The British radio interceptions led them to send submarine _J-1_, nearest patrolling vessel, to meet the Germans. Commander N.F. Laurence seeing 4 KAISER class battleships at Lat 56.6N, Long 6.53E (on their return trip) attacked despite a considerable sea which made it difficult to prevent _J-1_ from breaking the surface at periscope depth. _J-1_ fired all four bow torpedo tubes in one spread at 400 yards. At 1:05 pm the GROSSER KURFURST (umlaut over first _U_) was hit by one torpedo, followed almost immediately by KRONPRINZ hit similarly. Scheer's book says KRONPRINZ was hit under the bridge with slight damage, but GROSSER KURFURST was hit on the steering gear and port helm was useless. However, she was soon able to steam to catch up to the squadron, proceeding at 19 knots (KRONPRINZ was able to maintain the squadron speed of 17 knots) Both vessels returned home, but Scheer was later chastised by the Kaiser for risking the battleships 'just to save a u-boat'.
The British 10th Cruiser Squadron, Armed Merchant cruisers of the Northern Patrol, experienced gales on 4-6 November.
7 November the new Russian destroyer LETUN had her stern blown off by the only mine laid off Wulf-Bake by _UC-27_ on 28th October. She is not repaired. On the German side the minesweepoing boat _F 2_, 18 tons, is destroyed by a mine near Irben.
The Russians attribute the sinking of the _U-56_, 715 tons, to gunfire of GROZOVOY northwest of Kolafjord while escorting a convoy from Vardo. U-voats caused no further losses along the Murman coast in 1916.
Due to the rapid Romanian retreat from Constanta, much fuel oil was left to fall into German hands. The Russians carry out a bombardment by cruiser PAMIAT' MERKURIA on 1 November but abandon ther effort after a (false) submarine alarm. Destroyers BISTRYY and POSPEZHNYY attack again on 2 November but cause no notable damage. Finally on 4 November PAMIAT' MERKURIA returns and expends 231 shells destroying 15 of the 37 fuel tanks.
On 2 November the Russians carry out a 'commando attack' on the camouflaged anchorage of Turkish coastal craft in the mouth of the Terme. Destroyers STROGYY, KAPITEN SAKEN, LEITENANT ZAKARENNYY and transport SVIATOGOR land some 190 men. A total of 20 Turkish sailing craft are destroyed.
On nights of 5 & 6 November the Russian minesweeper _T 234_ lays two mine barriers off Varna. _UB 45_ (305 t) is lost on the northerly one on the morning of 6 November After this Varna is no longer used as a U-boat base.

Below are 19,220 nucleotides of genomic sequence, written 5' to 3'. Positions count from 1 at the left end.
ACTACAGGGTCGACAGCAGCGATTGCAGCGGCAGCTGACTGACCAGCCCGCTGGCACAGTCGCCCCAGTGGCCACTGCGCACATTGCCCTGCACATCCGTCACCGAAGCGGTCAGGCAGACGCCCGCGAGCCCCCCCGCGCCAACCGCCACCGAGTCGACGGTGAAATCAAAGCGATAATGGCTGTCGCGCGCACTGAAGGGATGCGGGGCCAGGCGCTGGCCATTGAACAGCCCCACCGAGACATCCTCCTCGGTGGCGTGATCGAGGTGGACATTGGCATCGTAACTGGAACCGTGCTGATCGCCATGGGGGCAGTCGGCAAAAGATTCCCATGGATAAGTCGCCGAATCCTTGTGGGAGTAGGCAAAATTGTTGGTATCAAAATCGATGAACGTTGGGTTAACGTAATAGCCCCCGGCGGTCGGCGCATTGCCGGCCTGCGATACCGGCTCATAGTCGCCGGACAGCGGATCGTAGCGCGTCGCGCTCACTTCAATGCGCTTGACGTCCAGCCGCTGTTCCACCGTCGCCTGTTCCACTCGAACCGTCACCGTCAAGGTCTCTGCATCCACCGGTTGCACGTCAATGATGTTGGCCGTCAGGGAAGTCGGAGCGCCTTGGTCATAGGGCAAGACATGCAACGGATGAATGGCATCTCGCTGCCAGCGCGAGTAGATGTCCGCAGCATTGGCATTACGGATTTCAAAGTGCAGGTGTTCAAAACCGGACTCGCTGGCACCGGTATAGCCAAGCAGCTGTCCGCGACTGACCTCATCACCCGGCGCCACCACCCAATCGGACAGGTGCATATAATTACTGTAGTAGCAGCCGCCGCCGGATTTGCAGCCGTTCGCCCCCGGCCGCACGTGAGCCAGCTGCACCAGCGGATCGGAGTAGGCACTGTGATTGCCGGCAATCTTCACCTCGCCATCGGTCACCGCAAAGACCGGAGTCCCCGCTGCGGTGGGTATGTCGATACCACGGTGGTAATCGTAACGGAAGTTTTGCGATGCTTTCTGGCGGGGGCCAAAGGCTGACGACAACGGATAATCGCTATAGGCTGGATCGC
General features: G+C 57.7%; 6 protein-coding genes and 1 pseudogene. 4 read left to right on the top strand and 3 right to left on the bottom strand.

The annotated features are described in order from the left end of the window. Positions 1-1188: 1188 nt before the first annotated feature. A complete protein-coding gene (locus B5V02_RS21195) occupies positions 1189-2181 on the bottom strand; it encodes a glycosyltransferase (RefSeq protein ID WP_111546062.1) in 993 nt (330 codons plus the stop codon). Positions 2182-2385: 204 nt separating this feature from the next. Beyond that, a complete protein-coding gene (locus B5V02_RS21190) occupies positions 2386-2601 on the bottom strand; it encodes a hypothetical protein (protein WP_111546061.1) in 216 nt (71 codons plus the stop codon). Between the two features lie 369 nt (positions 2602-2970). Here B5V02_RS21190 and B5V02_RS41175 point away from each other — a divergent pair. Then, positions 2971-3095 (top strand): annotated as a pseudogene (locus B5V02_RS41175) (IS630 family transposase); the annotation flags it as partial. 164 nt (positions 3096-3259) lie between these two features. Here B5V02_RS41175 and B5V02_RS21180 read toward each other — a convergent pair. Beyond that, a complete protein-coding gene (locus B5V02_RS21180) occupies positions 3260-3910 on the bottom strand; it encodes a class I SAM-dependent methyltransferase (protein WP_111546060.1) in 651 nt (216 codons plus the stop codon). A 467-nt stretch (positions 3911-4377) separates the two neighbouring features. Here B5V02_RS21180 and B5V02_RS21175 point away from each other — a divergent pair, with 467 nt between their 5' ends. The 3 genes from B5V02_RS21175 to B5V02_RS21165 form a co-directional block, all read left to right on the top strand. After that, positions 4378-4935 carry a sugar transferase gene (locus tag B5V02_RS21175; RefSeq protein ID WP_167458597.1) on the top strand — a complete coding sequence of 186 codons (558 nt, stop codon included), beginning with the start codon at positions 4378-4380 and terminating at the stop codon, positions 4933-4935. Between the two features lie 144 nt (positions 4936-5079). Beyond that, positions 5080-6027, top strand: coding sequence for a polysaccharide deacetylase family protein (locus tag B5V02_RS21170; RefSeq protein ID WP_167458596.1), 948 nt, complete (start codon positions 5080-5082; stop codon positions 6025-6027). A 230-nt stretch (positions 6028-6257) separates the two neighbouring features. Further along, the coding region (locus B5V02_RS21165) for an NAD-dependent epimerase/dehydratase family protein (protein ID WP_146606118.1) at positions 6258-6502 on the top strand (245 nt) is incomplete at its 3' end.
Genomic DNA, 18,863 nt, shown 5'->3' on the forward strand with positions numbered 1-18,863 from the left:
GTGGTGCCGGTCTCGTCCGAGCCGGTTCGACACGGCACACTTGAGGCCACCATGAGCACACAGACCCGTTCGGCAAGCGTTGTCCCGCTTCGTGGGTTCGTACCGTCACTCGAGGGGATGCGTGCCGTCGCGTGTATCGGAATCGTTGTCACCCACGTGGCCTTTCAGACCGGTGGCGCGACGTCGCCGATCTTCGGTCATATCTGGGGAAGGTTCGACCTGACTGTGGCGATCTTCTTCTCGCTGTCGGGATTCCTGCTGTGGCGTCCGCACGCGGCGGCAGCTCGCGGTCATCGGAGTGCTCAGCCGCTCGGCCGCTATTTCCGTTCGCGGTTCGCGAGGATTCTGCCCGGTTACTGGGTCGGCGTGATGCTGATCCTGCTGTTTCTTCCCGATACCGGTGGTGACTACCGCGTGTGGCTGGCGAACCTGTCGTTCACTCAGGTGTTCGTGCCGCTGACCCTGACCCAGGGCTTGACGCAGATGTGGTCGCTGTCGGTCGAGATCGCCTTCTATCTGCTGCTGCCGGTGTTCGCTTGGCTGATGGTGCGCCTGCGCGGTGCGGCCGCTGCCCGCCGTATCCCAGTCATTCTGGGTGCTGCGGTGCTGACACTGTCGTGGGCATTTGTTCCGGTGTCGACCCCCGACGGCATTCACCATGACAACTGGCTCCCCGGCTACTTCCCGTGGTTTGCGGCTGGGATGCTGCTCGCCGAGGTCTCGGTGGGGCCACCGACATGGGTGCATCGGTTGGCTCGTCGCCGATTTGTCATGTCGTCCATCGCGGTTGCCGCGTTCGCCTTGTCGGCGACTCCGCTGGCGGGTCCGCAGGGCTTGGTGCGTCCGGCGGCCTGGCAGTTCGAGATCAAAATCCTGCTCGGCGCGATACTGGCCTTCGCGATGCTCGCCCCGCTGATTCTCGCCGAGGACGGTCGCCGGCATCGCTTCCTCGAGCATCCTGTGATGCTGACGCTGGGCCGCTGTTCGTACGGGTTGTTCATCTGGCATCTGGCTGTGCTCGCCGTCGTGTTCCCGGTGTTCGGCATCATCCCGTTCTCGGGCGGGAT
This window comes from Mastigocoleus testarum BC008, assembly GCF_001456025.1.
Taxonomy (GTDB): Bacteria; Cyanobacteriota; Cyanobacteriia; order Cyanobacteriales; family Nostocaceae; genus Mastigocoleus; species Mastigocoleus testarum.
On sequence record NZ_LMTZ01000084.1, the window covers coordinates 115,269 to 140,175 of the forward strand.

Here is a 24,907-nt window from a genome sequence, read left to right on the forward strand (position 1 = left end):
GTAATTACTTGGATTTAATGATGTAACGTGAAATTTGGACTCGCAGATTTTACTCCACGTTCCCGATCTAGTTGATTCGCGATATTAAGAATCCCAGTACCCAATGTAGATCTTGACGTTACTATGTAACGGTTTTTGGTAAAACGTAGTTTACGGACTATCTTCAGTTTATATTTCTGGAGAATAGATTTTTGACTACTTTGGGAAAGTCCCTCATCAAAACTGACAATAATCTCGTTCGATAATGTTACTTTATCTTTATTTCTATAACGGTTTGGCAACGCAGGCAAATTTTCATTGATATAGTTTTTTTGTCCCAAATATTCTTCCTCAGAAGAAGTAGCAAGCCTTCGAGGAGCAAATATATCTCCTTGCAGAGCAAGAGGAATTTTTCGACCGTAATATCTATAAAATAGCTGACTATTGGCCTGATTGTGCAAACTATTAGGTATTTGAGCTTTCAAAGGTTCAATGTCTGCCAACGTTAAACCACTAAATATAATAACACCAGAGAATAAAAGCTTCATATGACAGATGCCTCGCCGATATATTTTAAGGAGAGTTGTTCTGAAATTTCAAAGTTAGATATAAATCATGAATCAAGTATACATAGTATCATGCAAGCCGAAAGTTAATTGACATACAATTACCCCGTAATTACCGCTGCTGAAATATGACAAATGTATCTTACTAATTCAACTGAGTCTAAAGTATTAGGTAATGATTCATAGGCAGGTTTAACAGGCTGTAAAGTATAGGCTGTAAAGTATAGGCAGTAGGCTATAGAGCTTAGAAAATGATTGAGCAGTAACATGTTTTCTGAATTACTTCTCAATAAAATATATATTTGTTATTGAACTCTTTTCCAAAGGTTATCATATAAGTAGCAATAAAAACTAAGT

On 7 November _UB-46_ sinks three-masted schooner MALANIYA (116 grt) off Cape Tarchankut, the only German submarine success in the NW sector of the Black Sea in November, and the last in 1916.
French RAdm Fatou, Admiral of Patrols, in Paris conducting meetings with Italian naval CinC the Duke of Abruzzi. During this time the French naval attache' cautions Fatou not to give Abruzzi the verbatim text of a message he has been cabled, to avoid allowing Italy, France's ally, an opportunity to break the attache' code. At the same time, certain informatin is noticed by Italiin Navy Lieutenant Mario Arlotta, the Italian naval attache' in Athens, during a visit to Paris. This information will allow the Italians to realize that the French are reading the _Italian_ codes!
(Non-naval) In Greece, a Venizelist detachment clashes with a loyalist force at Ekaterini near Mount Olympus on 2 November
Accidental on 3 November British oiler PONUS wrecked in Falmouth Bay. On same day Commissioned Trawler GLENPROSEN 224 grt mined and sunk off Cross Sand Light Vessel. Hired trawler KNOT 168 grt is likewise wrecked on North Carr Rock, while CANTATRICE is mined near Yarmouth.
Between 1-7 November 9 British merchants totalling 34312 GRT are lost to enemy action, 1 mined, 4 torpedoed with no warning, rest captured and sunk, by U-boats. 16 Fatalities including 2 masters.
Jellicoe THE GRAND FLEET 1914-1916
Scheer GERMANY'S HIGH SEAS FLET IN THE GREAT WAR
Halpern THE NAVAL WAR IN THE MEDITERRANEAN 1914-1918
Halpern THE NAVAL HISTORY OF THE FIRST WORLD WAR
Greger THE RUSSIAN FLEET 1914-1917
Tarrant THE U-BOAT OFFENSIVE 1914-1945
Admiralty BRITISH VESSELS LOST AT SEA 1914-1918
Return to WWI The Maritime War
Return to WWI Archive main page.